The IMF ‘would not be involved’ in any ‘decisions’ on Russian assets

12:12 14.02.2024 •

Gita Gopinath, First Deputy Managing Director of the International Monetary Fund.
Photo: Reuters

The International Monetary Fund warned that any decisions taken about seizing frozen Russian assets should be backed with "sufficient legal support" to avert future risks.

IMF First Deputy Managing Director Gita Gopinath, in an online interview with Foreign Policy magazine, said decisions about what to do with the assets rested solely with countries holding them. She declined to offer an opinion on how they should be used.

Gopinath said the IMF would evaluate the impact of any decisions taken on member countries, which include Russia, and the global economy, but the IMF would not be involved in the decisions.

The United States, the European Union and other Group of Seven advanced economies have been wrestling with how best to utilize frozen Russian assets to help support Ukraine.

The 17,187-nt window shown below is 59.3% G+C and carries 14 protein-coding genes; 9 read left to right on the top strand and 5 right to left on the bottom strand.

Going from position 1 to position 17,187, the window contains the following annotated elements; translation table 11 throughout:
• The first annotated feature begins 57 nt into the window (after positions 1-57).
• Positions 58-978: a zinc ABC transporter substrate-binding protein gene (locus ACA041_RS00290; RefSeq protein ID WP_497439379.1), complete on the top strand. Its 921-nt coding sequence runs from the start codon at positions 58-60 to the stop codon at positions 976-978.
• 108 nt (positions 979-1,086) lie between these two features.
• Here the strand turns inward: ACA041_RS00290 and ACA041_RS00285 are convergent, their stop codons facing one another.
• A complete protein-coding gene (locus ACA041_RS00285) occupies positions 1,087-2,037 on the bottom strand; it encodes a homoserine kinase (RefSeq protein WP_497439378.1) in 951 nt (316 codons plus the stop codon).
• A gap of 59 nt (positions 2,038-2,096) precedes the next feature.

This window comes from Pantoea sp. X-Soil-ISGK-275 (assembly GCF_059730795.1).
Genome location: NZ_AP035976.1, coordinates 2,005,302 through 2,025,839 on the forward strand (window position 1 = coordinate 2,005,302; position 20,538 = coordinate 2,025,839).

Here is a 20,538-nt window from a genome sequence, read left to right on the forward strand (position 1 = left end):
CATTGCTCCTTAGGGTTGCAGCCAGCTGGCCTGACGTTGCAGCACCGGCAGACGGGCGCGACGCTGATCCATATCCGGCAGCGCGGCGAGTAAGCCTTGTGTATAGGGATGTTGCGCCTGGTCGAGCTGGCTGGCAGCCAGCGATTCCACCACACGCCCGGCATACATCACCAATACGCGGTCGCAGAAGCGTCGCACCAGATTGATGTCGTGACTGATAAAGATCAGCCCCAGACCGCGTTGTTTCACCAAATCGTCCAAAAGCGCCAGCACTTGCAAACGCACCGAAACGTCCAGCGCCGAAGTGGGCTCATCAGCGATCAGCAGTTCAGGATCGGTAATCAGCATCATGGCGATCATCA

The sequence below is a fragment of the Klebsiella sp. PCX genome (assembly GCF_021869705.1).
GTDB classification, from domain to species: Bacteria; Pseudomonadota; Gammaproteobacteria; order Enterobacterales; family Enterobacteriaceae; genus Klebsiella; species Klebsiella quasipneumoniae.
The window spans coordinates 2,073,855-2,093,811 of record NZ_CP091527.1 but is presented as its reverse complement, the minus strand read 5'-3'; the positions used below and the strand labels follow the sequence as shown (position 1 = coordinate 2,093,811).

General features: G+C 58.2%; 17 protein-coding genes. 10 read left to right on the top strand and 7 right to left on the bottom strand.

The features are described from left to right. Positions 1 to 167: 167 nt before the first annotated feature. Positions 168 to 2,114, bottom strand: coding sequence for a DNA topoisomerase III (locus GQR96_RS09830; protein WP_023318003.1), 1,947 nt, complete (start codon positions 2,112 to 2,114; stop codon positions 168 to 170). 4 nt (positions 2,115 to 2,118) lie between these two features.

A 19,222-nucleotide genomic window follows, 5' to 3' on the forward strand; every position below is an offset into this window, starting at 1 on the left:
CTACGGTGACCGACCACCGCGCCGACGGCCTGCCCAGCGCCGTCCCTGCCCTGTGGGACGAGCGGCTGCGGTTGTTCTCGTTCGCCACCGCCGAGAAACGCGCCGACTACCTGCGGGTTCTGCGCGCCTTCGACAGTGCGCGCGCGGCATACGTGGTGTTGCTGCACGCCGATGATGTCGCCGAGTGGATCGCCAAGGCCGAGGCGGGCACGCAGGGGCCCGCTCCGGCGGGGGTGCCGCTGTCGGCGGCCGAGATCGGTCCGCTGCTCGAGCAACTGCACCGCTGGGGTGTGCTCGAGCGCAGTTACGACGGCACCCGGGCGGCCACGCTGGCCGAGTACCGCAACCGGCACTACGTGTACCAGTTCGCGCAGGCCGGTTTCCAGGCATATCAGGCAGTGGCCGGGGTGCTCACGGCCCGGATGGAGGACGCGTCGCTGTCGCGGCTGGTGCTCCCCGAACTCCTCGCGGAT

Moscow has warned the West that any attempt to use frozen Russian assets as collateral to raise funds for Ukraine would be illegal and lead to years of litigation.

Some senior Western officials are concerned that confiscating Russian assets invested in government bonds denominated in euros, U.S. dollars and British pounds could undermine the willingness of central banks to store reserves with each other.

Gopinath noted that Russia's economy had performed better than expected, but said the economy was being driving by large amounts of fiscal transfers related to the war and high social transfers and it could face lower growth over the medium-term.

The IMF last month forecast that Russia's GDP would expand by 2.6% in 2024, 1.5 percentage points more than expected in October.

Russia’s economy has proven to be surprisingly resilient amid waves of Western sanctions in the nearly two years since the beginning of Special military operation in Ukraine, notes IMF Managing Director Kristalina Georgieva.

In late January, the International Monetary Fund more than doubled its forecast for the pace of the country’s economic growth this year, raising it from 1.1% in October to 2.6%.


read more in our Telegram-channel